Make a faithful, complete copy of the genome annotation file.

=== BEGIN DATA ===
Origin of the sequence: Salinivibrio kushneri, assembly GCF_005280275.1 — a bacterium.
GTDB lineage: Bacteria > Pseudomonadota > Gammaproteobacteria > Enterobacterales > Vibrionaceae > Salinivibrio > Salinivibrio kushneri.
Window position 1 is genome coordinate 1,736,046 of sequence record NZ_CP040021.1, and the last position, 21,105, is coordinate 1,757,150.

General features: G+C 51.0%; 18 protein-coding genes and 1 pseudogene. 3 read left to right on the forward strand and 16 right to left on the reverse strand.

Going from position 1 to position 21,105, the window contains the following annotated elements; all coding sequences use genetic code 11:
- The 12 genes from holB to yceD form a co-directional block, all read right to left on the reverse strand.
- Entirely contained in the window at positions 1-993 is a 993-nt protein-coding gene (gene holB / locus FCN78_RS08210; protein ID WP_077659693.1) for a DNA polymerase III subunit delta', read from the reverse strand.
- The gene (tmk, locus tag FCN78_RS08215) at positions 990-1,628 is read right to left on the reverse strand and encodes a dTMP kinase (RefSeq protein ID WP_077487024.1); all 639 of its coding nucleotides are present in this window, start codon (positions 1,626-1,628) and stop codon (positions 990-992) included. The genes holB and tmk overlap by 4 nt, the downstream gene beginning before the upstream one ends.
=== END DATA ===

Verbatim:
Origin of the sequence: Salinivibrio kushneri, assembly GCF_005280275.1 — a bacterium.
GTDB lineage: Bacteria > Pseudomonadota > Gammaproteobacteria > Enterobacterales > Vibrionaceae > Salinivibrio > Salinivibrio kushneri.
Window position 1 is genome coordinate 1,736,046 of sequence record NZ_CP040021.1, and the last position, 21,105, is coordinate 1,757,150.

General features: G+C 51.0%; 18 protein-coding genes and 1 pseudogene. 3 read left to right on the forward strand and 16 right to left on the reverse strand.

Going from position 1 to position 21,105, the window contains the following annotated elements; all coding sequences use genetic code 11:
- The 12 genes from holB to yceD form a co-directional block, all read right to left on the reverse strand.
- Entirely contained in the window at positions 1-993 is a 993-nt protein-coding gene (gene holB / locus FCN78_RS08210; protein ID WP_077659693.1) for a DNA polymerase III subunit delta', read from the reverse strand.
- The gene (tmk, locus tag FCN78_RS08215) at positions 990-1,628 is read right to left on the reverse strand and encodes a dTMP kinase (RefSeq protein ID WP_077487024.1); all 639 of its coding nucleotides are present in this window, start codon (positions 1,626-1,628) and stop codon (positions 990-992) included. The genes holB and tmk overlap by 4 nt, the downstream gene beginning before the upstream one ends.